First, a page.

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Related to waggly: waggle


v. wag·gled, wag·gling, wag·gles
To move (an attached part, for example) with short, quick motions: waggled her foot impatiently.
To move shakily; wobble: waggled down the steps.
A wobbling motion.

[Middle English wagelen, frequentative of waggen; see wag1.]

wag′gly adj.
American Heritage® Dictionary of the English Language, Fifth Edition. Copyright © 2016 by Houghton Mifflin Harcourt Publishing Company. Published by Houghton Mifflin Harcourt Publishing Company. All rights reserved.


(ˈwæg li)

adj. -gli•er, -gli•est.
Random House Kernerman Webster's College Dictionary, © 2010 K Dictionaries Ltd. Copyright 2005, 1997, 1991 by Random House, Inc. All rights reserved.


adj (= loose)wackelig; hipswackelnd; tailwedelnd
Collins German Dictionary – Complete and Unabridged 7th Edition 2005. © William Collins Sons & Co. Ltd. 1980 © HarperCollins Publishers 1991, 1997, 1999, 2004, 2005, 2007
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"Too waggly?" was all I could say in so sudden an emergency.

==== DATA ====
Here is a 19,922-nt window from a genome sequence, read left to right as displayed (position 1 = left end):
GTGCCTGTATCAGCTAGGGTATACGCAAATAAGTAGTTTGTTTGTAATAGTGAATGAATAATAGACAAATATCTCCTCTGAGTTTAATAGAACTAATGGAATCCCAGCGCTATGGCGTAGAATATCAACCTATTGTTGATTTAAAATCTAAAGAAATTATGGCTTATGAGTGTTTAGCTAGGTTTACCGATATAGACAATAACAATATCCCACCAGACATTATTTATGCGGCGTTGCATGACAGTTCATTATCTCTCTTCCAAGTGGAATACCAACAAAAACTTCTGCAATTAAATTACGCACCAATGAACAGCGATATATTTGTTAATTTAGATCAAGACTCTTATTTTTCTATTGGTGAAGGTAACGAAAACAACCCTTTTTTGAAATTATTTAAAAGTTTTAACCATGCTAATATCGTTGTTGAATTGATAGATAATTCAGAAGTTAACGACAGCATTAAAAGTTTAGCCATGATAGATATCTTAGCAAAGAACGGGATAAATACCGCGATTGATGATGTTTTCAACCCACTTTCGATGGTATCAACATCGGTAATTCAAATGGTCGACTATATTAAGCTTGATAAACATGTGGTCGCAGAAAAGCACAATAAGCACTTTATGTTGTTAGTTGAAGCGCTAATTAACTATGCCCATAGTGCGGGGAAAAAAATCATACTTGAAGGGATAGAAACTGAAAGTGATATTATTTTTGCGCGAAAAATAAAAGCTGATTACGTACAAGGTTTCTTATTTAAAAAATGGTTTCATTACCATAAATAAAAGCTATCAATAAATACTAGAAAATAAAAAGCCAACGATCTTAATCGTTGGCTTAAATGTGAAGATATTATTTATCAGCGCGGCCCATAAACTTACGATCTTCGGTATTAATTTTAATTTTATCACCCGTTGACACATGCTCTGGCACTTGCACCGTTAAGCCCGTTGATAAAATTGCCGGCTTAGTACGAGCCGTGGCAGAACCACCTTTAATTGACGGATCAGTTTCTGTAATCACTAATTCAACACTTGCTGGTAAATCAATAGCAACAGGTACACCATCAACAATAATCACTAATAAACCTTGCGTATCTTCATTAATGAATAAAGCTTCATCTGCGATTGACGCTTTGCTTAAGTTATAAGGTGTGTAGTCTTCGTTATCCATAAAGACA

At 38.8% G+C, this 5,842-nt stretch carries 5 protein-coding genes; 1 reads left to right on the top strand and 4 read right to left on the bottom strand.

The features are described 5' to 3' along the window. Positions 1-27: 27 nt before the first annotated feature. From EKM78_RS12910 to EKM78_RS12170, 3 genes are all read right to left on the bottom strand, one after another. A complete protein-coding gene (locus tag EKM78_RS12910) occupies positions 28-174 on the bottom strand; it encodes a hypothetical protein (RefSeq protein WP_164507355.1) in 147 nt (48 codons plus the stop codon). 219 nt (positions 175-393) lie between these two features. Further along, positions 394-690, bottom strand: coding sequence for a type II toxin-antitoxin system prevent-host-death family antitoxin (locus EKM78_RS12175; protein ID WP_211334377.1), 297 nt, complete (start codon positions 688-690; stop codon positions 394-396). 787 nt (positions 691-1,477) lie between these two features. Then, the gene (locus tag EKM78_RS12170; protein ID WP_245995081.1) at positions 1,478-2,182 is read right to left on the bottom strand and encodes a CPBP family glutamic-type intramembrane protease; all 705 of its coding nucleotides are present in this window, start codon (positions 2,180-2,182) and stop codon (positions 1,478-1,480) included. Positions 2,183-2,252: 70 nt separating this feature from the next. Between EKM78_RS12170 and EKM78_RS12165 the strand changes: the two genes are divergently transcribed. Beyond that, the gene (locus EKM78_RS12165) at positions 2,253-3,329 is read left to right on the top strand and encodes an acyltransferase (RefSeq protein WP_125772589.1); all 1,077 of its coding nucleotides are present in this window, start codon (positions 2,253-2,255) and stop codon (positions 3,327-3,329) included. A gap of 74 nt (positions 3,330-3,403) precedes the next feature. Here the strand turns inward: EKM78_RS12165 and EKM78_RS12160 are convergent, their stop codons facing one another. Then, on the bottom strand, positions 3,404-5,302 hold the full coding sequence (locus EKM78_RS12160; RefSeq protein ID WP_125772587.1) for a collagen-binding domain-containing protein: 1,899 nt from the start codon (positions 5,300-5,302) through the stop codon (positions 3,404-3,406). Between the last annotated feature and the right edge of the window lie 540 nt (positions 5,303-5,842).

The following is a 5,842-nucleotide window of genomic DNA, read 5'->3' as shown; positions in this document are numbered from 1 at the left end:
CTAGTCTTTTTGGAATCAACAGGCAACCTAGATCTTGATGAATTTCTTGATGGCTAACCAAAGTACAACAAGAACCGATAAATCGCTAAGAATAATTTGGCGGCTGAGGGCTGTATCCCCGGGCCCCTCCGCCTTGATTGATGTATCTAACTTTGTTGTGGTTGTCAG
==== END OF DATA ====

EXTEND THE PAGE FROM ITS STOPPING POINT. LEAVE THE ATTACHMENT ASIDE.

(woof woof) The one with the waggly tail How much is that doggie in the window (woof woof) I do hope that doggie's for sale I don't want a bunny or a kitty I don't want a parrot that talks I don't want a bowl of little fishies You can't take a goldfish for a walk.
And it's not just the recent sexual harassment stories that have been throwing up awkward questions at home - everywhere I turn there seems to be an adult theme needing censoring for a girl with big waggly ears.
The North East didn't feature in the Prime Minister's tweets about the Northern Powerhouse this week and maps currently show some vague waggly lines heading up past York and then the maps go blank.